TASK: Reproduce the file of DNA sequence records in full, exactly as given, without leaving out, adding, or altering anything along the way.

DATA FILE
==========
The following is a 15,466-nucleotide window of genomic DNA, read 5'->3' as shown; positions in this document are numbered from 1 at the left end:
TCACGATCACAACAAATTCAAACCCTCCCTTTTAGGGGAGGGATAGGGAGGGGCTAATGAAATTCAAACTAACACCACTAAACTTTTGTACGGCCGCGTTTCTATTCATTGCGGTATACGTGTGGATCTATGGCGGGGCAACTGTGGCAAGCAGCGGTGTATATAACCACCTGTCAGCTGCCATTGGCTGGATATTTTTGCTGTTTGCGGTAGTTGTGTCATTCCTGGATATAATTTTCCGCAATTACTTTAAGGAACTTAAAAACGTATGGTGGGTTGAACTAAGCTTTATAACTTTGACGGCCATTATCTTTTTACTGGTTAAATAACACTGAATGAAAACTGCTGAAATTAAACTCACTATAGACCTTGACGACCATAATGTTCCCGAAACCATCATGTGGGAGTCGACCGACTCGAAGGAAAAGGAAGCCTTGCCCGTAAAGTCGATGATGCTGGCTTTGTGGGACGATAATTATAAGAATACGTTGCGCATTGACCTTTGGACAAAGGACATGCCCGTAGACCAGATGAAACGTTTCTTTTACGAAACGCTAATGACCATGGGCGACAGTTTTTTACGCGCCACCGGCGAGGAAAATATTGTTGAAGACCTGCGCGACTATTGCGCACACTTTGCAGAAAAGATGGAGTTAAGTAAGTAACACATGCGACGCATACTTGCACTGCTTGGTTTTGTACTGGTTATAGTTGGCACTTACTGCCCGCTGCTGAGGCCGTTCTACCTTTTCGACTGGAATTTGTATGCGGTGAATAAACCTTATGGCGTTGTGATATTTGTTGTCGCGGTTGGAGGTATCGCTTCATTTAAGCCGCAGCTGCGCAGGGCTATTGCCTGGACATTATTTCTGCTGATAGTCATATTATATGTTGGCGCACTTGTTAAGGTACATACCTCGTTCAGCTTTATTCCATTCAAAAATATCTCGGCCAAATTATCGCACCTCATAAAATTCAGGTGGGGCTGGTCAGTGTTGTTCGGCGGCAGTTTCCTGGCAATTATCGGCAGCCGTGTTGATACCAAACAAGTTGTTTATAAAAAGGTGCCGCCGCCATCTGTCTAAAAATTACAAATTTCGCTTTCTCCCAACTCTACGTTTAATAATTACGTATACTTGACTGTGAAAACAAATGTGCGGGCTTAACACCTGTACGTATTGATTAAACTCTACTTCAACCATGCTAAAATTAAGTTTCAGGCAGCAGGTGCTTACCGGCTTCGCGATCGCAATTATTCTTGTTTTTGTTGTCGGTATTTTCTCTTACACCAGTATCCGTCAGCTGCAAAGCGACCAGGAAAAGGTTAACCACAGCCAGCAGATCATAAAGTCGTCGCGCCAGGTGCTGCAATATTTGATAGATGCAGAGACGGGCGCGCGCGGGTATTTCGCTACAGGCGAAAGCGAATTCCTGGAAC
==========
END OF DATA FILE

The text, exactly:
The following is a 15,466-nucleotide window of genomic DNA, read 5'->3' as shown; positions in this document are numbered from 1 at the left end:
TCACGATCACAACAAATTCAAACCCTCCCTTTTAGGGGAGGGATAGGGAGGGGCTAATGAAATTCAAACTAACACCACTAAACTTTTGTACGGCCGCGTTTCTATTCATTGCGGTATACGTGTGGATCTATGGCGGGGCAACTGTGGCAAGCAGCGGTGTATATAACCACCTGTCAGCTGCCATTGGCTGGATATTTTTGCTGTTTGCGGTAGTTGTGTCATTCCTGGATATAATTTTCCGCAATTACTTTAAGGAACTTAAAAACGTATGGTGGGTTGAACTAAGCTTTATAACTTTGACGGCCATTATCTTTTTACTGGTTAAATAACACTGAATGAAAACTGCTGAAATTAAACTCACTATAGACCTTGACGACCATAATGTTCCCGAAACCATCATGTGGGAGTCGACCGACTCGAAGGAAAAGGAAGCCTTGCCCGTAAAGTCGATGATGCTGGCTTTGTGGGACGATAATTATAAGAATACGTTGCGCATTGACCTTTGGACAAAGGACATGCCCGTAGACCAGATGAAACGTTTCTTTTACGAAACGCTAATGACCATGGGCGACAGTTTTTTACGCGCCACCGGCGAGGAAAATATTGTTGAAGACCTGCGCGACTATTGCGCACACTTTGCAGAAAAGATGGAGTTAAGTAAGTAACACATGCGACGCATACTTGCACTGCTTGGTTTTGTACTGGTTATAGTTGGCACTTACTGCCCGCTGCTGAGGCCGTTCTACCTTTTCGACTGGAATTTGTATGCGGTGAATAAACCTTATGGCGTTGTGATATTTGTTGTCGCGGTTGGAGGTATCGCTTCATTTAAGCCGCAGCTGCGCAGGGCTATTGCCTGGACATTATTTCTGCTGATAGTCATATTATATGTTGGCGCACTTGTTAAGGTACATACCTCGTTCAGCTTTATTCCATTCAAAAATATCTCGGCCAAATTATCGCACCTCATAAAATTCAGGTGGGGCTGGTCAGTGTTGTTCGGCGGCAGTTTCCTGGCAATTATCGGCAGCCGTGTTGATACCAAACAAGTTGTTTATAAAAAGGTGCCGCCGCCATCTGTCTAAAAATTACAAATTTCGCTTTCTCCCAACTCTACGTTTAATAATTACGTATACTTGACTGTGAAAACAAATGTGCGGGCTTAACACCTGTACGTATTGATTAAACTCTACTTCAACCATGCTAAAATTAAGTTTCAGGCAGCAGGTGCTTACCGGCTTCGCGATCGCAATTATTCTTGTTTTTGTTGTCGGTATTTTCTCTTACACCAGTATCCGTCAGCTGCAAAGCGACCAGGAAAAGGTTAACCACAGCCAGCAGATCATAAAGTCGTCGCGCCAGGTGCTGCAATATTTGATAGATGCAGAGACGGGCGCGCGCGGGTATTTCGCTACAGGCGAAAGCGAATTCCTGGAAC